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Melbourne's troubled myki ticketing system faced its first peak-hour test this morning after it was rolled out across the city's entire public transport network at the weekend.
Commuters' reactions to the smartcard were mixed in the city centre early today, with reports of myki readers on trams not working and many sceptics saying they would wait until teething problems were fixed before converting.
Others had nothing but praise for the $1.35 billion system which became valid on all forms of Melbourne public transport yesterday, three years and five months after it was meant to replace Metcard.
"I haven't had a problem with myki, I think it's a beautiful system," said Greg Mitchell from Ascot Vale, who uses myki five days a week to get to work.
"People should get off its back because it's functional, and it helps the environment."
Student Pavirsa Gohel, from St Kilda, was equally optimistic, saying he had encountered no problems when using Myki on trams, buses and trains for the past month.
"It's useful for me. I lost my Metcard lots of times but with myki, if you lose it you don't lose your money," he said.
"You can go online to recharge and I think that's a better idea. It saves your time."
But they were among a minority to praise the system, which will work alongside Metcard in Melbourne until at least next April.
Only a handful of people surveyed by The Age said they were using myki on trams in the city centre this morning.
"I hate it," said one, while another simply said: "It's s**t."
Bill Hay from North Carlton said many of the validators on board his tram this morning were not working.
"I don't use the myki card myself. I think the other system works quite well, but people have been trying to touch their myki card this morning and it's not working," he said.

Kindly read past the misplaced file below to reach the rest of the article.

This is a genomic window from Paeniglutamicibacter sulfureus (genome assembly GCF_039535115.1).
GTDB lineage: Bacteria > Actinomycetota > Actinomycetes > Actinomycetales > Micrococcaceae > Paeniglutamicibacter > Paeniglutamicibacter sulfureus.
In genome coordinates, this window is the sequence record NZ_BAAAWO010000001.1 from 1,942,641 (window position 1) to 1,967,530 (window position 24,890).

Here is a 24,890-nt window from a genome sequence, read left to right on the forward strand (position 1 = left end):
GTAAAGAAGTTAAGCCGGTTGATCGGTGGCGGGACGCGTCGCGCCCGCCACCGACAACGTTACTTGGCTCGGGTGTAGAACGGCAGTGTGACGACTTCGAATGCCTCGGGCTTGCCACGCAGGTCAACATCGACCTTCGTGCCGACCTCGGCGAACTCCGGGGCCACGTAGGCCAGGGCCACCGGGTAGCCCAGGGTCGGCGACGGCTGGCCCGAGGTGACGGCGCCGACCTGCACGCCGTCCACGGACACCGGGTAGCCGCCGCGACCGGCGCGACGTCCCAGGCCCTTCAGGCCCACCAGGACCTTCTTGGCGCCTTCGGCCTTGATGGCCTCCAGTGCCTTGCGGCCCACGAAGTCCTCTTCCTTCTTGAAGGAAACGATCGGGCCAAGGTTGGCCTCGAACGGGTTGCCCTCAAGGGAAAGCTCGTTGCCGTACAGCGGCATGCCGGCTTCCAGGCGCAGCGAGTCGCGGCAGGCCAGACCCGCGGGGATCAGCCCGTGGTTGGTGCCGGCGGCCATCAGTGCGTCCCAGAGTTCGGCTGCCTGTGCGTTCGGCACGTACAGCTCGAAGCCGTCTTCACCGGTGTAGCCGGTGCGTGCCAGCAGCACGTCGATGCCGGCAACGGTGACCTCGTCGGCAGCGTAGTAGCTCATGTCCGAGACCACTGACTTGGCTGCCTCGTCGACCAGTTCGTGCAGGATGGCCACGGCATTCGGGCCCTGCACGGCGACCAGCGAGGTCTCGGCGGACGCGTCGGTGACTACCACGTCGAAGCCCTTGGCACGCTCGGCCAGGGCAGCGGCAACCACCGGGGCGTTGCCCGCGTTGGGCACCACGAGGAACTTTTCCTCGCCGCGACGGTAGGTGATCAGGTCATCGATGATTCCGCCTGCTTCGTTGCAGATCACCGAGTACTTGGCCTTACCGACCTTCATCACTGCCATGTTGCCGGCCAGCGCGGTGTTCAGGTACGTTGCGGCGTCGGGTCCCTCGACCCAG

"The man who did it seemed bemused. It was just that he tried four or five times, he tried the back of the card and it didn't work, then he went and sat down. He's trying to do the right think and it's not working for him."
Sanket Patel, a student from India, said his friend had encountered similar problems.
"My friend is using myki and sometimes when he tried to touch on to the system, it doesn't work properly," he said.
"When it's compulsory then I'll think of buying it. Until that time I'm right with Metcard. They need to have it working on every tram."
Dave Parker, originally from Perth, said Melbourne should have used a similar integrated ticketing system in operation in that city, which worked seamlessly.
He said he had watched many people attempting to swipe their myki cards on board trams, without success.
"They're doing it half a dozen times and getting red lights. Two weeks ago it was worse," he said.
"I know the government has spent a small fortune on it.
"Quite frankly you have wasted a lot of money, and that's taxpayers' money that could go to a better use. It's a heap of s**t. You should have done your homework."
Public Transport Users Association president Daniel Bowen yesterday said several of his group's members using myki had encountered problems, including overcharging.
Public Transport Minister Martin Pakula said the real test for myki was not its first day, but over the next few months.
He pledged ticket inspectors would be "empathetic" in coming weeks as more tried the system.
The myki card is designed to automatically give public transport users the cheapest fare. On trains and buses, users must touch on and off. On trams, passengers will be charged a default two-hour fare of $2.94 if they do not touch off. Passengers on trams in zone 2 must touch off to get the cheapest fare.
Myki cards can be bought for $10 at http://www.myki.com.au or at Southern Cross and Flinders Street stations and the Town Hall Metshop.
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